New Law to Provide Florida Homebuyers With More Transparency on Flood History

The measure is aimed at educating buyers about the intensifying risks, although there are loopholes.

Share this article

An aerial view of an Orlando neighborhood following Hurricane Ian on Oct. 1, 2022. Credit: Bryan R. Smith/AFP via Getty Images
An aerial view of an Orlando neighborhood following Hurricane Ian on Oct. 1, 2022. Credit: Bryan R. Smith/AFP via Getty Images

Share this article

ORLANDO, Fla.—For the first time, Florida home sellers will have to disclose certain aspects of a property’s flood history, under legislation Gov. Ron DeSantis signed into law this week.

The measure is seen as an important step toward addressing growth and development in risky areas, an issue that has gained prominence since Hurricane Ian dropped historic amounts of rain here in 2022, causing widespread flooding. Ian was the costliest hurricane in state history and third-costliest on record in the United States, after Katrina in 2005 and Harvey in 2017.

Before this law passed, Florida, uniquely vulnerable to sea level rise, precipitation changes and intensifying storms, had been one of 18 states where no flood disclosure was required as part of a home transaction. By 2045, some $26 billion in residential real estate is poised to face chronic flooding, with Miami, the Florida Keys and the Tampa-St. Petersburg area especially at risk, according to the Union for Concerned Scientists, an advocacy group.

Election 2024

Explore the latest news about what’s at stake for the climate during this election season.

“Having the information will help buyers make more informed and better decisions about protecting what is likely to be their single biggest asset, their homes,” said Rachel Cleetus, policy director at the Union for Concerned Scientists. “It is an important moment for home buyers.”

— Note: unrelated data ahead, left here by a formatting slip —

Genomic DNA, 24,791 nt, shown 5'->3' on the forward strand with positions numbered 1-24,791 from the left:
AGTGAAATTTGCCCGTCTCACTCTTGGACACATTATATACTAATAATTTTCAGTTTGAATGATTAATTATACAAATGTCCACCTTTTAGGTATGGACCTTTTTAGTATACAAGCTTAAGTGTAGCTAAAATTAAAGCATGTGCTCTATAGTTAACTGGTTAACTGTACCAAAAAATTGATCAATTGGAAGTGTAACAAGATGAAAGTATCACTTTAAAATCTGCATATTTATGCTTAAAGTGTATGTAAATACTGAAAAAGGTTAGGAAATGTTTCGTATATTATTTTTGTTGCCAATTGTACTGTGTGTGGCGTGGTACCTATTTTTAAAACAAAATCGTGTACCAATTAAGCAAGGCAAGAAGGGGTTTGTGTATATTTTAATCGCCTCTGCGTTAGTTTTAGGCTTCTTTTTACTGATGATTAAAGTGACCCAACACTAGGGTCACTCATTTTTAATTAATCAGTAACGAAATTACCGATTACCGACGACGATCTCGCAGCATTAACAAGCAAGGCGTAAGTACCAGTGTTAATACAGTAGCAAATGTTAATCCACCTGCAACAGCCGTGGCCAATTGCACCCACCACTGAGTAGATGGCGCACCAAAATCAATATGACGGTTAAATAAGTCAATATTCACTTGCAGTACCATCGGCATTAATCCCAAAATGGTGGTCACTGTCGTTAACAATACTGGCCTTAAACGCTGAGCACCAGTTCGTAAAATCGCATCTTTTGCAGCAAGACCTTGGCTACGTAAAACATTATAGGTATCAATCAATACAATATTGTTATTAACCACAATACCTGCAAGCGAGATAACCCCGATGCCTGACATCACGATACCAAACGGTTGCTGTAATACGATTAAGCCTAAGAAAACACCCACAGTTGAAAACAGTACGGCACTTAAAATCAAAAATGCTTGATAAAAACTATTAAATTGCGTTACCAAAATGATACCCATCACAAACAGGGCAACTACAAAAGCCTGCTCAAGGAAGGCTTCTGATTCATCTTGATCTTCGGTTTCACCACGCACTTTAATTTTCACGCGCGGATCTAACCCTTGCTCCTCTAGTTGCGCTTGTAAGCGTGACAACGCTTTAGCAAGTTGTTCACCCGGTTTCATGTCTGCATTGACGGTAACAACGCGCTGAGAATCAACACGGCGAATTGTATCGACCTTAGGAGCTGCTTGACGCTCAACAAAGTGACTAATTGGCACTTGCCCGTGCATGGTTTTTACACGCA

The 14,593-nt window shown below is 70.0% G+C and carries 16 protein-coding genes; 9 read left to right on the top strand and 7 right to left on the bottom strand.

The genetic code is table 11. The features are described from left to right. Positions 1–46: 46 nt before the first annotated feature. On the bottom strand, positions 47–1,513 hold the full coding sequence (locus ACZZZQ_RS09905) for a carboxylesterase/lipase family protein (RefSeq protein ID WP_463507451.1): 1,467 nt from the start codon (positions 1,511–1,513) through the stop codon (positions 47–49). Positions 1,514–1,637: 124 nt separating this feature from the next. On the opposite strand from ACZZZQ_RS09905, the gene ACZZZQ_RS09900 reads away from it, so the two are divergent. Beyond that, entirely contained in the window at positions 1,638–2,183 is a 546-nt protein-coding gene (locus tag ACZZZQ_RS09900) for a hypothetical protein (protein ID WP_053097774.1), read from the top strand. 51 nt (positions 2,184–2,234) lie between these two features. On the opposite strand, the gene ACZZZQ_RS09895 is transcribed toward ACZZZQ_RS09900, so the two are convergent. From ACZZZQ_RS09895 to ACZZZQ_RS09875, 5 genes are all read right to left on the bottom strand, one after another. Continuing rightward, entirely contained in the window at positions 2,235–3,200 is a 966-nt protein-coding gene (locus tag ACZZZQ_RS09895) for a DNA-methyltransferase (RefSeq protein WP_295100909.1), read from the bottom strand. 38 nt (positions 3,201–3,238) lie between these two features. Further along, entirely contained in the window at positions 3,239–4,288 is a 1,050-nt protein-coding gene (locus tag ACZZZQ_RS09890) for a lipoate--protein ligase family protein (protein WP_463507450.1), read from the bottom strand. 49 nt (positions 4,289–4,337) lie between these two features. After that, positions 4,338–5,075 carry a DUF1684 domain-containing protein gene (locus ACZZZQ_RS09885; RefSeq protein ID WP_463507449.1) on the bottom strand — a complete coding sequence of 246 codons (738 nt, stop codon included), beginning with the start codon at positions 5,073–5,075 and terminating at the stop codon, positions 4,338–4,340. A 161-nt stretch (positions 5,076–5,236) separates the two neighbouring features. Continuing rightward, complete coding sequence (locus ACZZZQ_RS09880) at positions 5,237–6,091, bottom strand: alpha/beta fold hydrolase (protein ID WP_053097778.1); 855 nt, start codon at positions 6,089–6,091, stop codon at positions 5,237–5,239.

The measure requires home sellers to provide a flood disclosure form “at or before the time the sales contract is executed.” The document must include whether the seller ever has filed an insurance claim or received federal assistance because of flood damage on the property. The document also must include the following statement about flood insurance: “Homeowner’s insurance policies do not include coverage for damage resulting from floods. Buyer is encouraged to discuss the need to purchase separate flood insurance coverage with Buyer’s insurance agent.”

“What we’re hoping is that it also leads elected officials and planners to make better decisions when it comes to expanding development in flood-prone areas,” said Paul Owens, president of 1000 Friends of Florida, an advocacy group focused on smart growth. “Florida is much too lenient on that. We have far too much development in flood-prone areas, which puts people at risk and properties at risk and ends up costing taxpayers huge amounts of money to rebuild.”

The measure could be stronger, he said. It does not require sellers to disclose whether a property is in a flood zone. Another loophole allows for the possibility that while a property may have flooded in the past, the seller did not file an insurance claim or accept federal assistance.

Cleetus pointed out the measure is backward-looking and fails to account for the fact that risks are intensifying as the global climate warms. Sellers also will not have to disclose threats in the surrounding area, like whether a crucial access road is prone to inundation, she said.

“We have far too much development in flood-prone areas, which puts people at risk and properties at risk…”

Bill sponsor Rep. Christine Hunschofsky (D-Coconut Creek) said she expected the Legislature may take up those issues during next year’s session.

“I was just so thrilled that the governor signed it,” she said.

The measure was approved unanimously earlier this spring by the Republican-controlled Legislature and also gained support from the Florida Association of Realtors. It takes effect Oct. 1.